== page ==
Code It Again, Sam.

Play it again, Sam.

If you remember anything from Casablanca, it’s this one line. Though Ingrid Bergman, who plays Ilsa Lund, never actually said it to Sam, the kind old piano player at Rick’s Café Américain. It’s a popular misconception, a beautifully succinct bending of the real that becomes more culturally prevalent than the actual dialogue. And even though I know the truth, I still prefer the wrong line.

This has very little, if nothing, to do with code. But it does have to do with culture. We build it up, break it down, and mess it around not only because we can but because culture is communal. A movie, like Casablanca, can not be considered a success or a classic unless a community agrees that it is. Even my beloved, but fraudulent, Ingrid Bergman line is constructed in a context of remembrance and simplification.

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Programming, code, and the entire architecture of computing is just as discursive as our cultural history. It’s not just the culture around a painting, film, or photograph that can be socially constructed but also the culture around our logical systems. As said in the “Concurrent Versions Systems” excerpt section, “code creation is an inherently social act”. It’s multi-faceted and “involves processes of collaboration, consensus, and conflict resolution, and embodies social processes such as normalization and differentiation”. Code is discursive, constantly changing, it has an image of precision, mathematical purity, and in many ways this is true. But first and foremost, it is a human created language, not one to solely communicate between our fellow humans, but to communicate to the ghost in the machine.

It’s quite hard for me to try and understand it myself, or at least before I started my foray into coding. My own experience with Python, and learning about how these languages can be closer or further away from the machine (or code used with more or less abstraction), is that code is just as programmable as the media or culture around us. We fight about what defines a code’s elegance, how we should build our front and back-ends, and what languages we should even use. Coding and it’s community have narratives every bit as compelling as the ones we tell with actors and actresses. These range from strange stories about the merits of Soylent for working efficiently, to the extremely important issue of the gender gap in Silicon Valley (and tech in general), and everything outside and in-between. We can not experience technology, or anything for that matter, in a vacuum. And everything we push forward, dial down, advocate, or condemn is shaping a larger world that in turn affects the composition of the machine.

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Even with our class’ experience with W3 and it’s tutorials, we see that W3 is a consortium and decides how and why the languages change. Yet, still they are constantly revamped all the time. Delving further into the CVS section I just wanted to point out the first footnote after the article. A quote echoing a balance in an ever changing world.

“The highest perfection of society is found in the union of order and anarchy”.

This orderly chaos is the breeding ground for our own grasping for meaning. Walter Benjamin in Jussi Parikka’s section titled “Copy” states that Modern Media is “a product of a culture of the copy”, it’s even hardwired into our computers and devices. The remix and facsimile are not only products of our culture, they determine our culture. What is shared, and what is loved, what is mocked, and what is scorned. The circles of discourse we make (whether that’s about music, movies, code, varieties of blueberry jam) eventually take shape upon their own branches of rhizomic influence, however small or large they may be.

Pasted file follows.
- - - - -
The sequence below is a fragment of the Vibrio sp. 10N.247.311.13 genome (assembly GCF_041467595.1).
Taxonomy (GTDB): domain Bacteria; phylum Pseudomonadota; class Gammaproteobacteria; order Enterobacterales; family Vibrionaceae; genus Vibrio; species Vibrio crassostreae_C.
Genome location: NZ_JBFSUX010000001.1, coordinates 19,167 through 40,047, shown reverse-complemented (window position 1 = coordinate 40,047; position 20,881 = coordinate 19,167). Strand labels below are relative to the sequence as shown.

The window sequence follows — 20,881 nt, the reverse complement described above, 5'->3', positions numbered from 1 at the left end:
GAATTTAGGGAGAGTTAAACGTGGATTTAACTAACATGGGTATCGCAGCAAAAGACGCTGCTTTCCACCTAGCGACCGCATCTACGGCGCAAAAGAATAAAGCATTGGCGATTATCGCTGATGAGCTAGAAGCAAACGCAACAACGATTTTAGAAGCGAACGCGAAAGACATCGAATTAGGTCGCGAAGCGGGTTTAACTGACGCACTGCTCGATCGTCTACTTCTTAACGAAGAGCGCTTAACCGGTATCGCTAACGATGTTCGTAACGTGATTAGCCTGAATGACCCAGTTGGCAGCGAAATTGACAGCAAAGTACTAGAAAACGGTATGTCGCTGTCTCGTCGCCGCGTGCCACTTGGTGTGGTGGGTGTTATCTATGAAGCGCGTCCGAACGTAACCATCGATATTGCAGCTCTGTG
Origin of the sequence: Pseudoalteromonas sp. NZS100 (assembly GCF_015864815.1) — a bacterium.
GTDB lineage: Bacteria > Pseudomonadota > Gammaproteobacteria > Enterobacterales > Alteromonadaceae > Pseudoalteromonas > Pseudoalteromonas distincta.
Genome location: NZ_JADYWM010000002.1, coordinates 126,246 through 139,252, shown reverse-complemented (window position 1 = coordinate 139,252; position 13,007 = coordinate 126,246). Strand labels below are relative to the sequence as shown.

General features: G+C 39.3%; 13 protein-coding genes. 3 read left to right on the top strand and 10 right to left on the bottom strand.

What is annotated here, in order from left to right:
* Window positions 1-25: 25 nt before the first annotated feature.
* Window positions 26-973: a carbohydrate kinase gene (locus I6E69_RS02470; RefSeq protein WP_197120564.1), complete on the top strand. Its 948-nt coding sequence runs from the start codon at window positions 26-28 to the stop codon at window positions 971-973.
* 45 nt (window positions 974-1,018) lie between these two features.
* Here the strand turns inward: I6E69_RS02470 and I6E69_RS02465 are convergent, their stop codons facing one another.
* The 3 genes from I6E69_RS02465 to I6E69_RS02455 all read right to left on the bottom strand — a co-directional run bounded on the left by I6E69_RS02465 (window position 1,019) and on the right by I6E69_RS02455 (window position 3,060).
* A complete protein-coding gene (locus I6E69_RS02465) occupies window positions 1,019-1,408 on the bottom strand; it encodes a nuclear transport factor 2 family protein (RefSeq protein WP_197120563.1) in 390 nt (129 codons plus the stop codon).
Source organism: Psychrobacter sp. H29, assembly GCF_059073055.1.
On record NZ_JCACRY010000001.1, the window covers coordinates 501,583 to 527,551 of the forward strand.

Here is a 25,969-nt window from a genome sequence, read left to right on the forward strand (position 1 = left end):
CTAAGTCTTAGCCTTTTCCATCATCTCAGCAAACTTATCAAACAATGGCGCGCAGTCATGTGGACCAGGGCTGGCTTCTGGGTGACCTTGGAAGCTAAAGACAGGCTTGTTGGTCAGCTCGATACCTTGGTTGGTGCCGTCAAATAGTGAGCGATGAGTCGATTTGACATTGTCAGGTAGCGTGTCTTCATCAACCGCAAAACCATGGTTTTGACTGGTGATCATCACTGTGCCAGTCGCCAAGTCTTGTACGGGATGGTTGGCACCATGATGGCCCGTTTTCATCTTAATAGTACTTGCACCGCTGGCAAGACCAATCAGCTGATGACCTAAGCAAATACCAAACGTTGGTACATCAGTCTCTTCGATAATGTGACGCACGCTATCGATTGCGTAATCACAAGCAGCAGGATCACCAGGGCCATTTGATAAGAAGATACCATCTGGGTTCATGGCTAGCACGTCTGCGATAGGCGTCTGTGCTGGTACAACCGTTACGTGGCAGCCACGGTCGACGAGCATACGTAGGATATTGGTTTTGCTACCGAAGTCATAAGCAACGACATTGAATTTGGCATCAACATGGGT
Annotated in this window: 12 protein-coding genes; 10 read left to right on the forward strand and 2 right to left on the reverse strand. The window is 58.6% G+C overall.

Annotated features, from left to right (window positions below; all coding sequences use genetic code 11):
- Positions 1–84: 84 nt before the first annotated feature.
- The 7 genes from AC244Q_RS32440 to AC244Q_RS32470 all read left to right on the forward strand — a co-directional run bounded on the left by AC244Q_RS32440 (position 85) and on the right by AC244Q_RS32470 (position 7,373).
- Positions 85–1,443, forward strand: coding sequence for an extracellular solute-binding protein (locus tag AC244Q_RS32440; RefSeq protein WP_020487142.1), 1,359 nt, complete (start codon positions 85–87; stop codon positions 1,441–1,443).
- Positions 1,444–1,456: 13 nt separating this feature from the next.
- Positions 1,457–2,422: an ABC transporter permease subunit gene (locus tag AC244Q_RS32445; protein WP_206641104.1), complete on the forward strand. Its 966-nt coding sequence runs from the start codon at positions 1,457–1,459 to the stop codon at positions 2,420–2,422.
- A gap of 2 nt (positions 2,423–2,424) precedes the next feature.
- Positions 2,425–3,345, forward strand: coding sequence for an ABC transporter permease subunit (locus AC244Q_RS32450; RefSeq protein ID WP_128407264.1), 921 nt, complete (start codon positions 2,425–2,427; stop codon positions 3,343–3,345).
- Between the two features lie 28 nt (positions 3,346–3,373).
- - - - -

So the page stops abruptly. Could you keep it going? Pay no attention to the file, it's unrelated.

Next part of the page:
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Even the dankest of memes online are both a linguistic and cultural example of the facsimile. Même means “same” in French, and it is only fitting that this image and text based humor standardizes the copying conventions and images in order to create the ‘same’ shared experience of situation without even having to have been in the context of its creation. These can change, of course, but the sharing and copying of these original culture artifacts are what push the change along. It is at this point we start making references about references, dreams in dreams.

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But to what end are we doing this? And how does code relate? Sure, there is a aspect to code that in itself is building off of previous language structures, but it also is based on pre-existing logic structures. And as we try to understand and manipulate the machine further, we ultimately have to bring either the machine further into our reality, or move our reality further into the machine’s. Though our trajectories are heavily intertwined already, seeing as machines, and machine ‘intelligence’ is human generated, they are not one in the same.

Visualization does this by appealing directly to one of our core senses (big surprise it’s sight!) and is meant to help us read data trends better and be more reactive to changing rates. In this process hover, a machine is compensating for our lack of non-visual processing capabilities and we’re connecting/compensating for the computer’s inability to distill information.

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And this simplicity, while limiting in some regards, is something that is deceptively hard to achieve. In humans we try to distill a complex and complicated world down to simple axioms, expressions, lessons, proverbs, sayings, and bumper stickers. But in the function section Derek Robinson says “software also teaches that the simplicity is hard-won; it is hard to slow thoughts down to allow their dissection…” and this is exactly what visualization is trying to get at in a computer. Complexity is easy to have, and hard to understand. Complex is the essence of the world, the universe, the atom, the human, the machine, but to accept that as fact leaves us with very little to go on. The earliest introduction section talks about, “should we limit ourselves to repeating, using, and abjectly loving that which is given, or limit ourselves only to the language of specialists where “questions and differences about words” are erased and terminologies are owned?”